Producer Anne Akiko Meyers and engineer Silas Brown recorded the music at London Air Studios in May 2016. The sound is most realistic, especially in the placement of the violin just slightly in front of the orchestra but not in our face. This soloist-orchestral integration is further enhanced by the mildly pleasant ambience of the studio setting, which just slightly reflects some reverberant bloom. The frequency response is neutral, the dynamics more than adequate for the occasion, and the instrumental detailing about what one would expect to hear from a tenth-row center seat in a real concert hall. It's all quite pleasant.


To listen to a brief excerpt from this album, click below:

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John J. Puccio

John J. Puccio

About the Author

Understand, I'm just an everyday guy reacting to something I love. And I've been doing it for a very long time, my appreciation for classical music starting with the musical excerpts on The Big John and Sparkie radio show in the early Fifties and the purchase of my first recording, The 101 Strings Play the Classics, around 1956. In the late Sixties I began teaching high school English and Film Studies as well as becoming interested in hi-fi, my audio ambitions graduating me from a pair of AR-3 speakers to the Fulton J's recommended by The Stereophile's J. Gordon Holt. In the early Seventies, I began writing for a number of audio magazines, including Audio Excellence, Audio Forum, The Boston Audio Society Speaker, The American Record Guide, and from 1976 until 2008, The $ensible Sound, for which I served as Classical Music Editor.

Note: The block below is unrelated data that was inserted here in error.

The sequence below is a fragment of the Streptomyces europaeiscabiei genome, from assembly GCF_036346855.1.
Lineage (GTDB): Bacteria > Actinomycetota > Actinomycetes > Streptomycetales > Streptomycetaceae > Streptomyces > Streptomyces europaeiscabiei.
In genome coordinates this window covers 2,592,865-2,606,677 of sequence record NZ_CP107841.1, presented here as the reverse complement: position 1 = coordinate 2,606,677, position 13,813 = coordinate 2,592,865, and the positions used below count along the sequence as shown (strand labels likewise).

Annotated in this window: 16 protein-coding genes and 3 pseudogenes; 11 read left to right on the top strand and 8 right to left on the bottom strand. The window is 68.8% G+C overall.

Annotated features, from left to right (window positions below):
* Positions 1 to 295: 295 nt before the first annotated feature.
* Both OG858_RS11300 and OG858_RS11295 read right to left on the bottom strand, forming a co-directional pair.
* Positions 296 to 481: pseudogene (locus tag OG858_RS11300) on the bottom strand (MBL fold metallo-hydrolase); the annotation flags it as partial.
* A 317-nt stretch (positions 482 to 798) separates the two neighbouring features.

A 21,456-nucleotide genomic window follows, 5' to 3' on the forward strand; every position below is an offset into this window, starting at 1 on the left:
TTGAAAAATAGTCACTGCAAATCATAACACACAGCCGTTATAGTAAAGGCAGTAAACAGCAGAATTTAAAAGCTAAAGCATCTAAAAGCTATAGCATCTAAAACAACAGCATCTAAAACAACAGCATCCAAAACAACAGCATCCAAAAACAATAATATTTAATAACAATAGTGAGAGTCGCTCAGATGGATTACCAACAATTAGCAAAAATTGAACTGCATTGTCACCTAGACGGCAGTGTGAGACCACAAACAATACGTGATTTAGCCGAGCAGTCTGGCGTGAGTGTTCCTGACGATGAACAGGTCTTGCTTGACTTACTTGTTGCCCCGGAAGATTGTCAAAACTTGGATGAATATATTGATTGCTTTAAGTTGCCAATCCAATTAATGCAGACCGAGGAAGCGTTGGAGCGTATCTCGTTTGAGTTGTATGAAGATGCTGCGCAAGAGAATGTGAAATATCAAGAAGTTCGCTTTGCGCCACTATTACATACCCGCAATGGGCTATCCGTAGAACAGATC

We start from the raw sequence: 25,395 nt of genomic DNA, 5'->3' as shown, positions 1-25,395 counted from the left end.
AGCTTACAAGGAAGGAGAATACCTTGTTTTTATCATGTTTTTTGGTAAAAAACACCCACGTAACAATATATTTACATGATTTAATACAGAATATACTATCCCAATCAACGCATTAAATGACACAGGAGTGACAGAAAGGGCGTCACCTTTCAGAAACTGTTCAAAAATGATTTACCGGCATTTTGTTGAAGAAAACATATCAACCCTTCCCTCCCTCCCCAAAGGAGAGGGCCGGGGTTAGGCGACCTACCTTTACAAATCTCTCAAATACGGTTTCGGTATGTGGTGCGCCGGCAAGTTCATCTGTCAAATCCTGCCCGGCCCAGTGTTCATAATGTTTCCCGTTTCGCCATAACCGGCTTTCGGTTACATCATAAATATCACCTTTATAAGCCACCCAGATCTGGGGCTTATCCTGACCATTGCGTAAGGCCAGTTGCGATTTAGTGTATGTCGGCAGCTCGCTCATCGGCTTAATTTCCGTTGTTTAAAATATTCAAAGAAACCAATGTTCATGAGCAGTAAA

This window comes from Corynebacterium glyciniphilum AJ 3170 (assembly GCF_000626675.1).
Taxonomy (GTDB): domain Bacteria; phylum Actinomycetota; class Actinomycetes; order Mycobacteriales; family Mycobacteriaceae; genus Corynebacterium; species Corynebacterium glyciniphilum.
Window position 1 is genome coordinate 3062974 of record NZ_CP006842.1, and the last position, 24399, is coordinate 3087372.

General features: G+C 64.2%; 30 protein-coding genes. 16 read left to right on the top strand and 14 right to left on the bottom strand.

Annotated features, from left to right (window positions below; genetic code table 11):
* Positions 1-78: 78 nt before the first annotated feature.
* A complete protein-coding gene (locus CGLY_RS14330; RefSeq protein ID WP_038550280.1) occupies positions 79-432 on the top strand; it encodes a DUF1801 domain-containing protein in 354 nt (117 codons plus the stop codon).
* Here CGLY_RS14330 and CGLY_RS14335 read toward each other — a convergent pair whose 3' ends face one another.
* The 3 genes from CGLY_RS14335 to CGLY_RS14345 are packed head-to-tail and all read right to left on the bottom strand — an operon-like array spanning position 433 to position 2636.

Today, I'm retired from teaching and use a pair of bi-amped VMPS RM40s loudspeakers for my listening. In addition to writing the Classical Candor blog, I served as the Movie Review Editor for the Web site Movie Metropolis (formerly DVDTown) from 1997-2013. Music and movies. Life couldn't be better.

Mission Statement

It is the goal of Classical Candor to promote the enjoyment of classical music. Other forms of music come and go--minuets, waltzes, ragtime, blues, jazz, bebop, country-western, rock-'n'-roll, heavy metal, rap, and the rest--but classical music has been around for hundreds of years and will continue to be around for hundreds more. It's no accident that every major city in the world has one or more symphony orchestras.

When I was young, I heard it said that only intellectuals could appreciate classical music, that it required dedicated concentration to appreciate. Nonsense. I'm no intellectual, and I've always loved classical music. Anyone who's ever seen and enjoyed Disney's Fantasia or a Looney Tunes cartoon playing Rossini's William Tell Overture or Liszt's Hungarian Rhapsody No. 2 can attest to the power and joy of classical music, and that's just about everybody.

So, if Classical Candor can expand one's awareness of classical music and bring more joy to one's life, more power to it. It's done its job.

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"Their Master's Voice" by Michael Sowa

"Their Master's Voice" by Michael Sowa